In a previous post, we referred to a principle of psychology often cited in the business realm, particularly among operations and customer relations functions.
The principle is: “expectations minus reality equals disappointment.” In other words, the difference between the expectations one sets for a customer (this can be an external customer or an internal customer such as a boss or team members) and the actual deliverable represents the level of customer disappointment or frustration.
If you promise customers a new product will be able to do A, B, and C, and it really only does A and B, they’re going to be disappointed. If you promise that it can only do A and, instead, it does A and B, they’ll be pleasantly surprised.
But we need to be careful not to take this simplistic formula to its logical extreme. Psychology Today’s Raj Raghunathan explains: “according to this formula, a failsafe way of sustaining high happiness levels is to maintain low expectations. This formula is based on the idea that one’s happiness levels are inversely proportional to one’s expectations.”
Raghunathan provides a couple of potential flaws with this formula. “First, although setting low expectations may seem easy in concept, it is nearly impossible in practice. This is because our expectations are formed, in large part, by subconscious processes.”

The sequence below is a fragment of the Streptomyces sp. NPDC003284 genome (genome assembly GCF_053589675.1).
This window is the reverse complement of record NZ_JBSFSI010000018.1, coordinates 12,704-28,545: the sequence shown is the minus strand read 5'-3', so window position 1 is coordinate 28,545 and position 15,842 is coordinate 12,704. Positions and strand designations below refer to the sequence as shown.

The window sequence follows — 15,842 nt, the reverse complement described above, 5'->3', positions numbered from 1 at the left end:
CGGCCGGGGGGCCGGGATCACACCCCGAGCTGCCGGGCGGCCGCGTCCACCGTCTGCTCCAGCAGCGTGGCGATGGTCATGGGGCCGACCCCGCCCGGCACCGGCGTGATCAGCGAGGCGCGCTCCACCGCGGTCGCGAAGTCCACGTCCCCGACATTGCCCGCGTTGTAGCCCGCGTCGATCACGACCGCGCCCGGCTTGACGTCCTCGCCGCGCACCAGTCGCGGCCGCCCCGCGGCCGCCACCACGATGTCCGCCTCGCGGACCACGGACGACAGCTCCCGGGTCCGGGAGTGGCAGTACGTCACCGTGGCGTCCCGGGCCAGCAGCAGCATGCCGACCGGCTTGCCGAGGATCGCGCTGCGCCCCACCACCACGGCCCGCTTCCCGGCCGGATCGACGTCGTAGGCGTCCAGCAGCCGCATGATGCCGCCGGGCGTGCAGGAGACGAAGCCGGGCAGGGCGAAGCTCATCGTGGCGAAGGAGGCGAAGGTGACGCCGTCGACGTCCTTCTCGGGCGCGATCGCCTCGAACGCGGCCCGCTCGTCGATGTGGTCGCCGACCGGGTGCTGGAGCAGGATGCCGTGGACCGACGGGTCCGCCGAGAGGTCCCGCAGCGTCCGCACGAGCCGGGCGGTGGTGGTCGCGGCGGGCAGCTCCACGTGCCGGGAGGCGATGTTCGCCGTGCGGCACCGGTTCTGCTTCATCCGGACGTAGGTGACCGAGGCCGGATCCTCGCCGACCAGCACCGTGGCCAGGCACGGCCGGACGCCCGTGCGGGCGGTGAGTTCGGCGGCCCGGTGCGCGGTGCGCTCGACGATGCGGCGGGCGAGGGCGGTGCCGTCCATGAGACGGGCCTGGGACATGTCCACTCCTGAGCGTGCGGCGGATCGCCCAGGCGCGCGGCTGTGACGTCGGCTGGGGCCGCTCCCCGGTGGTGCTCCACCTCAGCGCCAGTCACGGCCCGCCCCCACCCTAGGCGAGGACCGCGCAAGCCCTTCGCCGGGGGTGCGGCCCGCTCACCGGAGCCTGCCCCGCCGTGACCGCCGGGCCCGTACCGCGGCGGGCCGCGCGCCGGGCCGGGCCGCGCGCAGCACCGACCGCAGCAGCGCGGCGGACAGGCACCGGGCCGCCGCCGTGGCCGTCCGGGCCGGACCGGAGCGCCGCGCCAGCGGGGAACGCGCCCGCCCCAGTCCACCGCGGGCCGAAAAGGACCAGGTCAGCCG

He gives the example of becoming accustomed to large portion sizes at restaurants having spent years living in Texas. Regardless of what a restaurant does to try to set expectations, to some extent he has already set his own subconsciously.
He continues, “the second reason why managing expectations isn’t a reliable way to boost happiness levels is that, even if we somehow learned to control our expectations, it is not obvious that having consistently low expectations will enhance happiness.”
From a business perspective, this is important in the context of marketing and sales. While we don’t want to overpromise, we shouldn’t swing so far to the other end of the spectrum, that we are underwhelming potential customers with a meager sales pitch. Even for existing customers, it’s disheartening to consistently expect the underwhelming.
In general, the “expectations minus reality” formula should be appreciated for what it is: an intentionally simplistic mnemonic to help people avoid the trap of overpromising and get into the habit of setting realistic, meaningful expectations.